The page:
Accordingly, a countermeasure such as the cleaning of the substrate 2 prior to deposition of each layer is taken, but the complete removal of the dust which has stuck is hardly possible by mere cleaning.

OBJECT AND SUMMARY OF THE INVENTION

In view of the problems described above, the object of the present invention is to provide an organic EL device in which an occurrence of current leak between the transparent electrode and the metal electrode is reduced and a process for fabricating the element.

According to a first aspect of the present invention, there is provided an organic electroluminescence device which comprises a light-transmitting substrate; and

a transparent electrode, organic compound material layers including a light-emitting layer and a metal electrode which are formed in this order on the light-transmitting substrate;

wherein the organic compound material layers includes a light-emitting inter face of the light-emitting layer demarcating the organic compound material layers and the transparent electrode into a transparent electrode side portion and a metal electrode side portion;

wherein the transparent electrode side portion of the organic compound material layers and the transparent electrode has an interface with a largest difference in refractive indexes thereof; and

wherein the transparent electrode side portion of the organic compound material layer has a film thickness equal to or larger than a thickness corresponding to a minimum value between first and second maximum values of light-emission efficiency in luminescence efficiency characteristics depending on the film thickness of the transparent electrode side portion of the organic compound material layers.

In an aspect of the invention of the organic electroluminescence device, the light-emitting interface of the light-emitting layer emitting light having a wavelength of λ serving as a primary component, and wherein the transparent electrode side portion in the organic compound material layers is deposited to have a film thickness such that an optical distance from the light-emitting interface to the interface with the largest difference in refractive indexes is substantially equal to even multiples of one-quarter of the wavelength λ.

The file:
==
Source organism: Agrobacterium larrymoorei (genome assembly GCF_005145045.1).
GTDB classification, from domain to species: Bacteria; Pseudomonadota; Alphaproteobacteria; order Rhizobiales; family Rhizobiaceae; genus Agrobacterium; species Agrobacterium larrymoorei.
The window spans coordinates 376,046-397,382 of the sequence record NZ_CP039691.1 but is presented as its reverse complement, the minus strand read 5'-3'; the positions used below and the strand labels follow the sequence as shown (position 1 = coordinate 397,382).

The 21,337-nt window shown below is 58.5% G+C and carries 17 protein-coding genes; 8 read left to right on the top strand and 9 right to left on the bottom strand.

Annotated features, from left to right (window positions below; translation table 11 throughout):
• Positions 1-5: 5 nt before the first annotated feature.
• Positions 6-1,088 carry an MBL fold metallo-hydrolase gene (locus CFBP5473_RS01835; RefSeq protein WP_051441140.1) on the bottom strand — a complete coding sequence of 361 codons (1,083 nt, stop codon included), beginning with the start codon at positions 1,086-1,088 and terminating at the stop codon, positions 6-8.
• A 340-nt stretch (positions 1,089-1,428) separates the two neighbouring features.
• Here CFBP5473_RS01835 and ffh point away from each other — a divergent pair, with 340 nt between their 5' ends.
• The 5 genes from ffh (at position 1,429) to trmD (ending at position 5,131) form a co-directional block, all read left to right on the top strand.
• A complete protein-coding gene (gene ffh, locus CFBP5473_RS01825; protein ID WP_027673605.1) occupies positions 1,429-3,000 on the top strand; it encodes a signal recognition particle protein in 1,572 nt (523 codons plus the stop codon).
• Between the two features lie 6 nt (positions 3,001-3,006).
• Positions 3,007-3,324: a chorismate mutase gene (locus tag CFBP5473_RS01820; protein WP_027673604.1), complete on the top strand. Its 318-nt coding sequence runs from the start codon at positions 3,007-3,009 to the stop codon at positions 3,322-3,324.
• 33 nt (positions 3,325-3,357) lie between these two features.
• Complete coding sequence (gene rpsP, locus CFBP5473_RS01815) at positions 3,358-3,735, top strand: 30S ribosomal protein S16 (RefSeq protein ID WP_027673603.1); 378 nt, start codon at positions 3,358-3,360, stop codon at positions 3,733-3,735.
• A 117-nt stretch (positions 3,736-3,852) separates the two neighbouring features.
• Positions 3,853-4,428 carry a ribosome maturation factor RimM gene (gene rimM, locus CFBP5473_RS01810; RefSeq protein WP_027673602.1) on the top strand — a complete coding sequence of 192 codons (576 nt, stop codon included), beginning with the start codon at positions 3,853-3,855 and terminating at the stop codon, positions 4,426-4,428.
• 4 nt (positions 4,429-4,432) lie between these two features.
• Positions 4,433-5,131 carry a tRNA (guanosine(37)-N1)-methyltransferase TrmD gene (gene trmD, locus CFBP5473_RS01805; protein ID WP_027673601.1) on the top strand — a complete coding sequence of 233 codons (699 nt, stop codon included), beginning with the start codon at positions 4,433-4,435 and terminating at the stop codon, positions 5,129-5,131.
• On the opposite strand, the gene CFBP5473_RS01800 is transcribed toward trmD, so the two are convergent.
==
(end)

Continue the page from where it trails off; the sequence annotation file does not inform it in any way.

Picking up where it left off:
In another aspect of the invention of the organic electroluminescence device, the metal electrode side portion in the organic compound material layers is deposited to have a film thickness such that an optical distance from the light-emitting interface to an interface bordering on the metal electrode is substantially equal to odd multiples of one quarter of the wavelength λ.

A second aspect of the present invention is to provide a process for fabricating an organic electroluminescence device including a light-transmitting substrate; and a transparent electrode, organic compound material layers including a light-emitting layer emitting primarily light with a wavelength of λ and a metal electrode which are formed in this order on the light-transmitting substrate; wherein the organic compound material layers includes a light-emitting interface of the light-emitting layer demarcating the organic compound material layers and the transparent electrode into a transparent electrode side portion and a metal electrode side portion; and wherein the transparent electrode side portion of the organic compound material layers and the transparent electrode has an interface with a largest difference in refractive indexes thereof;

the process comprising the steps of:

providing a light-transmitting substrate on which a transparent electrode is formed;

layering organic compound material layers in turn on the transparent electrode to form a transparent electrode side portion of organic compound material layers so as to have a film thickness such that an optical distance from the light-emitting interface to the interface with the largest difference in the refractive indexes is substantially equal to even multiples of one quarter of the wavelength λ;

layering a light-emitting layer and other organic compound material layers in turn on the transparent electrode side portion to form a metal electrode side portion of organic compound material layer so as to have a film thickness such that an optical distance from the light-emitting interface to an interface bordering on the metal electrode is substantially equal to odd multiples of one quarter of the wavelength λ; and

layering a metal electrode on the metal electrode side portion of the organic compound material layer.

In an aspect of the invention of the process for fabricating an organic electroluminescence device, the organic compound material layers and the metal electrode are deposited by means of vapor deposition.